So here we are, seven months of 2020 are gone and this whole COVID-19 pandemic isn’t getting better. What to do with evacuation drills? Do we postpone them to limit personnel exposure? Do we actually need to still do them? Do we carry on desktop exercises instead of emergency drills? Every situation is different and you may need to come up with you best option.
Whilst some work places are in lock down and therefore the need to evacuate the workplace is non-existent, other businesses have opted for a low-density working arrangements, split teams or living at the workplace. Let’s go over the basics to determine what is sensible in each case.
Business as Usual
If your workplace has kept its regular activity, you should keep the evacuation drills going. Make sure that the planning allows for appropriate protective measures (wear face masks, keep the necessary distance between occupants etc.) and that the people evacuating understand how to apply them in that context. It is also a good idea to police compliance with these measures, especially in tight areas such as stair wells. And you should also consider whether new assembly points need to be stipulated.
A real emergency requiring evacuation does not care that anything else is going on! People must understand how to evacuate the facility while maintaining their personal protections.
In extreme cases you could do a risk assessment considering the relative utility of conduct of drilling. On one hand you’ll have the potential risk of contagion and on the other the risk of not knowing how to evacuate properly. If the local regulations permit it, you may end up substituting the drills for desktop reviews until the pandemic risk has decreased. Or you can make use of an evacuation app like EVA Emergency to trigger the alarm and at the same time specify that people don’t need to move -a ‘don’t move’ drill! ;-)-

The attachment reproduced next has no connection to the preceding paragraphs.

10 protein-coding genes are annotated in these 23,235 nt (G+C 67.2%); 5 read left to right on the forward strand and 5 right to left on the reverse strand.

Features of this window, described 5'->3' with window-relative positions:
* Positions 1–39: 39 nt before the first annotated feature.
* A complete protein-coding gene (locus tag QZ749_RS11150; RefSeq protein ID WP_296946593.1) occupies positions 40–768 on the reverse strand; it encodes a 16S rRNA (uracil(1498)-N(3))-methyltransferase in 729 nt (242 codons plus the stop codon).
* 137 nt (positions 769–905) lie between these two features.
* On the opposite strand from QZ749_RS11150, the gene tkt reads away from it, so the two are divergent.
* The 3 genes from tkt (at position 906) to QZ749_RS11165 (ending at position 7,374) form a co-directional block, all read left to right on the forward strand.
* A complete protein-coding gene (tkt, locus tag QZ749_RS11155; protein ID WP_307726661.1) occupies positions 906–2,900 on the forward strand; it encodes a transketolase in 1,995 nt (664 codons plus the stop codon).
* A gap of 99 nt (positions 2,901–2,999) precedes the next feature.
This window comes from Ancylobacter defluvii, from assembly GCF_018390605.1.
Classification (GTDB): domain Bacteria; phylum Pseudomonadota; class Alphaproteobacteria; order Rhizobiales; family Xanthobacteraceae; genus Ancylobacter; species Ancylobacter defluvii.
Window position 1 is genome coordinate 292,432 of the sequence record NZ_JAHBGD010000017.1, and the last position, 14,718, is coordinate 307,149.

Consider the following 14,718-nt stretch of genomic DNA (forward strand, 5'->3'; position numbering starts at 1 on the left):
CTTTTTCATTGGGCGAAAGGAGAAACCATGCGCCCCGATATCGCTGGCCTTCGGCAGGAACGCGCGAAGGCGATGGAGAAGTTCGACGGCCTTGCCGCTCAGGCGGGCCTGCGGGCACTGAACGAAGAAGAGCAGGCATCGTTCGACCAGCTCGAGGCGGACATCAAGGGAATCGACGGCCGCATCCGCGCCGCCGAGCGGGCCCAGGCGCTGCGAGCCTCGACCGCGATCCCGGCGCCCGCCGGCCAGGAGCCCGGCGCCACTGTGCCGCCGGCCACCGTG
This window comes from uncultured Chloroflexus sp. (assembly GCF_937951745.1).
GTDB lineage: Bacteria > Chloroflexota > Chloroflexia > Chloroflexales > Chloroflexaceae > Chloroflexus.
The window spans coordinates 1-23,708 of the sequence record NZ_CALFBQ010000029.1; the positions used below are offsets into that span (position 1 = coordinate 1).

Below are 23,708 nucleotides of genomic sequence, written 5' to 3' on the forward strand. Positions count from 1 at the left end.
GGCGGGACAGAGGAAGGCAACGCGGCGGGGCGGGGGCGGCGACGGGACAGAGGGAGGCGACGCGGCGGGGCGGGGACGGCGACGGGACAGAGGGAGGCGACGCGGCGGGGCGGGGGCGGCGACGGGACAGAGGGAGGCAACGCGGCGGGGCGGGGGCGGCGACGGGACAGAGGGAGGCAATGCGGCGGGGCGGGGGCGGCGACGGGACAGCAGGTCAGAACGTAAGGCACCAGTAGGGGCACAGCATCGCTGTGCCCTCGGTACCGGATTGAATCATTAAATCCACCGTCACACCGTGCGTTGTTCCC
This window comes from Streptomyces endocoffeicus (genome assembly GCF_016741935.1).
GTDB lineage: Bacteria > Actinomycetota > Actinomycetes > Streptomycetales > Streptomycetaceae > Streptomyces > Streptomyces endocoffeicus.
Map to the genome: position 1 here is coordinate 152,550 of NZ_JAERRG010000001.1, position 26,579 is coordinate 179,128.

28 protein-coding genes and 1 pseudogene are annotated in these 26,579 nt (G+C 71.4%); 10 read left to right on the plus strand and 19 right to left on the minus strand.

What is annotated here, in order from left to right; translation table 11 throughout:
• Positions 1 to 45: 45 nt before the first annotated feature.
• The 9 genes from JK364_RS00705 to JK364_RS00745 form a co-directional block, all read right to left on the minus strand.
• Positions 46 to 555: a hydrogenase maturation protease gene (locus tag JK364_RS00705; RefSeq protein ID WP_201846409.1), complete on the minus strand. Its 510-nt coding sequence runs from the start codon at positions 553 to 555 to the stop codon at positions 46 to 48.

Low Density Occupancy
Low density occupancy can be the result of some personnel working from home or the team being split in sub-teams. We know this to be the case in some essential services operational facilities such as water treatment plants. The production and maintenance teams are split in two -or more- and contact between different teams’ members is eliminated. When one team is working on site the other one is working from home and vice versa. This way, should an employee be infected, only half of the workforce would be put is self-isolation, limiting the effect on the service delivery.
Again, a risk assessment should be undertaken to determine the need to do emergency drills. Since occupancy is lower than usual the risk of interpersonal contagion is also diminished. However every sub-team would have to do the drill, which may mean you have to allocate emergency coordinator and warden roles to other employees, providing additional information or. Don’t forget that despite COVID-19, all workers need to understand their responsibilities. You don’t want an emergency to occur when the nominated warden is working from home!
In extreme situations when the workplace has been completely vacated due to the coronavirus -whether as a result of a general lock-down order or management decision- you won’t have to drill anything. However you need to consider the situation when an employee genuinely needs to go to the workplace. What risks are associated? Do you have a policy to have at least two persons in the workplace regularly? Do you need to avoid any field work whilst alone on site? Do you have surveillance cameras -both for safety and for security purposes-? Does the workplace need a person to liaise with the emergency services in case of fire?
Whatever the case, check the regulations and comply with the health authorities recommendations. And don’t forget that the evacuation procedure is only part of the broader emergency plan which needs to be maintained -i.e. including COVID-19 procedures-. This ain’t over yet unfortunately, too many unknowns and only limited medical progress 🙁